The Score: Yelawolf, "Radioactive"

Tuesday, Nov 22, 2011 1:35PM

Written by J. Bachelor

Buy Now
  • Radioactive
  • Yelawolf
  • November 22, 2011
411 Mania 7.5/10
All Hip Hop 6/10
FSU News 4.5/5
Planet Ill 2.75/5
Hip Hop Dx 4.26/5

Shady 2.0 signee Yelawolf howls his way into retail stores as his album, Radioactive, releases today.

Radioactive is Yelawolf's first release under the Shady Records imprint.

Although Yelawolf has been buzzing in the South since the release of his critically acclaimed Trunk Muzik mixtape (which has since been rereleased on Interscope Records as Trunk Muzik: 0-60), he didn't capture the attention of most of the U.S. until his show - stealing Cyphers in consecutive years at the BET Hip Hop Awards. Combine that with his union with Eminem and Slaughterhouse, and Yelawolf suddenly has one of the most hyped releases this 4th quarter. With Radioactive, his official first offering from his Shady Records release, Yelawolf seems to be aiming more so for the crossover appeal than the normal trunk-rattling songs that he's known for.(All Hip Hop)

Yela keeps Radioactive sparking with guest appearances from Eminem, Killer Mike, Mystikal and more.

First, can we talk about how dope the album artwork is on this thing? I don't remember the last time a hip-hop record looked so good. Thankfully, the music more than warrants the album's looks. Appearances from Eminem, Killer Mike and Lil' Jon boost Yela's credibility while WillPower, Diplo, J.U.S.T.I.C.E League and Jim Jonsin works their magic on the production end. Consider this one of the best albums of the year.(FSU News)

Wolf enlisted a slew of beat chemists to help capture Radioactive's explosive sound.

Radioactive is Yelawolf's first album after the partnering of Ghet-O-Vision Entertainment and the Eminem-led Shady Records. The album, which finds Yelawolf working with such producers as SupaHotBeats, Justice League, The Audibles, and Diplo, follows Yelawolf's critically acclaimed Trunk Muzik 0-60 (Ghet-O-Vision/DGC/Interscope) -- a 2010 compilation of tracks from his Trunk Muzik mixtape along with previously unavailable recordings.(

Earlier this year, Yelawolf said he wants no parts of a a battle with Eminem, who appears alongside him on the track "Throw It Up".

The unassuming southern rapper, who possesses one of the more blistering flows in the game, humbly bowed down to his new boss Eminem. "I'd say Marshall is definitely at the top of the list," agreed Yela. "Cyhi Da Prince is metaphorically the illest dude out right now in my opinion. Just the way that he can flip words, he'll just tear you apart." Yela confessed during the interview that battling wasn't his forte such as it was for Em in his younger days coming up in Detroit. Hailing from the small town of Gadsden in Alabama, the opportunity for head to head competition for Yela was scarce. "Where I grew up, there was never a battle scene," shared Yelawolf. "I never got to exercise that because frankly it'll get you beat up in Gadsden." Yela added, "There was never no scene, no ciphers, no real scene to get in. So I'm not really equipped in that arena anyway." Yela wrapped up his answers succinctly by saying "I definitely wouldn't want it with Marshall or [Cyhi Da] Prince. Nobody does."(RapFix)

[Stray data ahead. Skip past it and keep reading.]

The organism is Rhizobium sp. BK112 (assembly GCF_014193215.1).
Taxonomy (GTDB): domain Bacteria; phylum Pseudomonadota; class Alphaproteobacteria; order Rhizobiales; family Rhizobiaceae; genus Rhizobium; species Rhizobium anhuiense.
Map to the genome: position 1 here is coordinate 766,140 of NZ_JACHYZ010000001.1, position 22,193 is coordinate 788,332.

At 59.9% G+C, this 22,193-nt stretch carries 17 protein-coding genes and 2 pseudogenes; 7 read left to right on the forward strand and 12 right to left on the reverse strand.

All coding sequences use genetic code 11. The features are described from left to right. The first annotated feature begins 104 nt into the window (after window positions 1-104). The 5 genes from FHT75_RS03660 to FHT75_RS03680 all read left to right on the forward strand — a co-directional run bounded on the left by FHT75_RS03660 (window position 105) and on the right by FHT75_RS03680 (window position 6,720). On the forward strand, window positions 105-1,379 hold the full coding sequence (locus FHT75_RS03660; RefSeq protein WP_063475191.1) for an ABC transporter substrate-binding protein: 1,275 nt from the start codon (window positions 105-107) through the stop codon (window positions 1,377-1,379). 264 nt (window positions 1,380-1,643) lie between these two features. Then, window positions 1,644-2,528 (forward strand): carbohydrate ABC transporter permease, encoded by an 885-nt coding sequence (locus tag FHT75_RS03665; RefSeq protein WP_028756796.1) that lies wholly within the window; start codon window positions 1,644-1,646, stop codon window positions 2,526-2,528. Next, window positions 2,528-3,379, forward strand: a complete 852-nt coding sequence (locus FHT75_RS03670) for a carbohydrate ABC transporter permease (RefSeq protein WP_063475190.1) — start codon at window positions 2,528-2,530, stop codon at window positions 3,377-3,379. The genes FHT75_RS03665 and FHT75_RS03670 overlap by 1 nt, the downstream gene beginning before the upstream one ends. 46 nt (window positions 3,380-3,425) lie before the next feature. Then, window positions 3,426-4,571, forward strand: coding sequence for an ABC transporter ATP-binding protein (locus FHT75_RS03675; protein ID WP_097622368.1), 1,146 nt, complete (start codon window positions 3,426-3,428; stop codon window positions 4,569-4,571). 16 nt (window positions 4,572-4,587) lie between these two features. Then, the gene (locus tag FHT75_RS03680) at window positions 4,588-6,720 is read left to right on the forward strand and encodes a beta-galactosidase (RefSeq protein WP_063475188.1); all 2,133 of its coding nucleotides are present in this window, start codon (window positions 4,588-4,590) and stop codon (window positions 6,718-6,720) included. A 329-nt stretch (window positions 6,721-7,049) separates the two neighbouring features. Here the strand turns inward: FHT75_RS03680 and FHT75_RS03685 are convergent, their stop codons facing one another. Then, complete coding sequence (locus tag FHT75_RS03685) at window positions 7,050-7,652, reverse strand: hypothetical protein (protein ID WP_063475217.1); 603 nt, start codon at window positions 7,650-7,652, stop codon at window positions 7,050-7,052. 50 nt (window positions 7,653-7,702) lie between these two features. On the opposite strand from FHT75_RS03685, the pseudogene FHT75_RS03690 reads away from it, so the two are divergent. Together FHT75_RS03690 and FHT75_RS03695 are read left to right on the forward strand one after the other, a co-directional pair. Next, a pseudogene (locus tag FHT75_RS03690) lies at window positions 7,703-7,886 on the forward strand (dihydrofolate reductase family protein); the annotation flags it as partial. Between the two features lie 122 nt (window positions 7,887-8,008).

Critics agree that although Radioactive is a decent effort, it still doesn't showcase all that Alabama spitter Yelawolf has to offer.

The lyrics remain sharp and original, though his rapping abilities sometimes feel unchallenged and safe. All the elements are present; it's just a matter of recognizing the diamond from the rock and staying true to the elements that got Yelawolf to where he is today. His single "Hard White" is a clear example of his identity and sound, it is unfortunate that he does not preserve the streamlined vision throughout the whole album.(The Daily Californian)
Radioactive presents an interesting dichotomy with mainstream pandering living alongside hard-edged music. Yela's emceeing doesn't falter as much as his song construction does, but it's within the structure that albums are made or broken. There's enough good material here to make the album listenable, but not enough to make it great.(Planet Ill)

To purchase Radioactive, just click here.

Preview the album below:

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